Norge Train Depot
Backstory and Context
After the Civil War, railroad companies sought to standardize the architecture of their stations, with possible modifications that would suit different regional needs. The depot was built from stock blueprints, with interchangeable lumber parts. The Norge station has a five-sided bay window, low roof, and decorative exterior details. The interior consisted of five rooms: a freight room, an express freight room, two segregated waiting rooms, and a station agent's office. Initially the two waiting rooms existed to allow for a women-only waiting room, but then evolved with culture of the Jim Crow South to separate white and black passengers.
Norge was a fairly new town at the time of the depot's construction, settled by Norwegian immigrants who were dissatisfied with life in the Midwest and encouraged to purchase farmland in the South. The new train station facilitated the arrival of new people to the community. Before the construction of the depot, there was only a freight station, and for passenger service people had to travel to Toano.
Once the station began operating, passenger trains stopped their twice per day, with mail arriving four times per day. During both world wars, service members traveling to nearby military installations passed through the station. The trains passing through Norge stopped carrying mail in the 1950s, and ceased passenger service around that time, though freight still traveled through the depot. The station ceased operation in October 1969, and was used as a storage building for its new owner, the CSX Railroad when it purchased the Chesapeake and Ohio in 1980.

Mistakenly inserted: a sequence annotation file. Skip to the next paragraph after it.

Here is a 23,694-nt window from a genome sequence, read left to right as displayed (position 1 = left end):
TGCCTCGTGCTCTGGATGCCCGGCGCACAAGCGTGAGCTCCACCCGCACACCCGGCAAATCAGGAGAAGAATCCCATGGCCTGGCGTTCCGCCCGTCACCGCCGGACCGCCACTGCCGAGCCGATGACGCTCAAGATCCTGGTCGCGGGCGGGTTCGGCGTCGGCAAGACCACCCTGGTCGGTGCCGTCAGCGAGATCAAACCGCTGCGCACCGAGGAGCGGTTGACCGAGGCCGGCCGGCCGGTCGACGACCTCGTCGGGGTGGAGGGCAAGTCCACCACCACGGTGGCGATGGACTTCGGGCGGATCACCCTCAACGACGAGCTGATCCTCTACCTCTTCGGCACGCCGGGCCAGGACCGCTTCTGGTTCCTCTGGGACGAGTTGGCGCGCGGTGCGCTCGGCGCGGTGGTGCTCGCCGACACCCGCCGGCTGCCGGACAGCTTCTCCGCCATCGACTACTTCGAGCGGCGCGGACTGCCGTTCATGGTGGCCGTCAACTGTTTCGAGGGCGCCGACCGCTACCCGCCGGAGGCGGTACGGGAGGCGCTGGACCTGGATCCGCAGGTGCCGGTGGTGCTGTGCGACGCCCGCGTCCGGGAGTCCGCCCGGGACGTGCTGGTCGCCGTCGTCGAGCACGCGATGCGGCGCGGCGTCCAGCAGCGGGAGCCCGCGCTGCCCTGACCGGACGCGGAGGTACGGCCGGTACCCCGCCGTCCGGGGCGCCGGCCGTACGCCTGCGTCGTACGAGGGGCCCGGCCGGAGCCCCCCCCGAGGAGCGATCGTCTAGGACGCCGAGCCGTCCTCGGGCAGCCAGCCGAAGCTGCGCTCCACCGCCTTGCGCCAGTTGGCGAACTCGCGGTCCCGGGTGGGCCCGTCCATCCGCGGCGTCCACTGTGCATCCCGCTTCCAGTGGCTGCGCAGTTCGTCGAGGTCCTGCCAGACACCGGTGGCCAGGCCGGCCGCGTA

By the late 1980s, the building had been vandalized and was deteriorating, leading to the founding of the Norge Railroad Depot Preservation Association. The CSX Railroad planned to demolish the building in 1997, but in 2003 the association negotiated the donation and relocation of the building to its current location at the James City County Library which took place in 2006. Surveys of the structure around this time found boarded-over windows and rotting floors. At its new location, the building was placed on a new concrete and masonry foundation.
The National Register of Historic Places recognized the depot in 2009, and after an extensive restoration in 2012 it is now a museum. The museum now has a caboose in its lot as well.
Malvasi, Meg Greene. Norge Train Depot, National Register of Historic Places Registration Form. February 1st 2007. Accessed April 11th 2020. https://www.dhr.virginia.gov/wp-content/uploads/2018/04/047-5301_Norge_Train_Depot_2007_NRHP_nomination_Final.pdf.